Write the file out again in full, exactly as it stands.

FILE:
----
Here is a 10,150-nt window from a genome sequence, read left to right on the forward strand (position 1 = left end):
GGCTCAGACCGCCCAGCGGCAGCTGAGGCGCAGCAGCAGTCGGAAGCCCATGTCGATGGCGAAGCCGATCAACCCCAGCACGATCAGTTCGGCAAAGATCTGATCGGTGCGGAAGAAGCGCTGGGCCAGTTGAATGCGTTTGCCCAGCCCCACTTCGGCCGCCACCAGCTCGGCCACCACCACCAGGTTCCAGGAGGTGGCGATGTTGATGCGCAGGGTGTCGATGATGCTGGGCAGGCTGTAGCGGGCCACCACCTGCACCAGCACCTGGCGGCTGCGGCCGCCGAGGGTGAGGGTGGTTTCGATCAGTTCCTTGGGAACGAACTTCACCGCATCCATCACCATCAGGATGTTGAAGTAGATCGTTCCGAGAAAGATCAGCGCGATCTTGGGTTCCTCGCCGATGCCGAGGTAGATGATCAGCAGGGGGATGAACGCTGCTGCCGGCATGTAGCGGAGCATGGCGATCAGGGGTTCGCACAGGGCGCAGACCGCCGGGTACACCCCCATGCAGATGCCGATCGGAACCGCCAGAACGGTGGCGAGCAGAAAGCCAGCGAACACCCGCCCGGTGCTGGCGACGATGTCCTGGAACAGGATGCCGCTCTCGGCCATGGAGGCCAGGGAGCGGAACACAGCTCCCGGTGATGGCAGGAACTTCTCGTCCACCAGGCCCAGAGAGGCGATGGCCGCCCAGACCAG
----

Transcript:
Here is a 10,150-nt window from a genome sequence, read left to right on the forward strand (position 1 = left end):
GGCTCAGACCGCCCAGCGGCAGCTGAGGCGCAGCAGCAGTCGGAAGCCCATGTCGATGGCGAAGCCGATCAACCCCAGCACGATCAGTTCGGCAAAGATCTGATCGGTGCGGAAGAAGCGCTGGGCCAGTTGAATGCGTTTGCCCAGCCCCACTTCGGCCGCCACCAGCTCGGCCACCACCACCAGGTTCCAGGAGGTGGCGATGTTGATGCGCAGGGTGTCGATGATGCTGGGCAGGCTGTAGCGGGCCACCACCTGCACCAGCACCTGGCGGCTGCGGCCGCCGAGGGTGAGGGTGGTTTCGATCAGTTCCTTGGGAACGAACTTCACCGCATCCATCACCATCAGGATGTTGAAGTAGATCGTTCCGAGAAAGATCAGCGCGATCTTGGGTTCCTCGCCGATGCCGAGGTAGATGATCAGCAGGGGGATGAACGCTGCTGCCGGCATGTAGCGGAGCATGGCGATCAGGGGTTCGCACAGGGCGCAGACCGCCGGGTACACCCCCATGCAGATGCCGATCGGAACCGCCAGAACGGTGGCGAGCAGAAAGCCAGCGAACACCCGCCCGGTGCTGGCGACGATGTCCTGGAACAGGATGCCGCTCTCGGCCATGGAGGCCAGGGAGCGGAACACAGCTCCCGGTGATGGCAGGAACTTCTCGTCCACCAGGCCCAGAGAGGCGATGGCCGCCCAGACCAG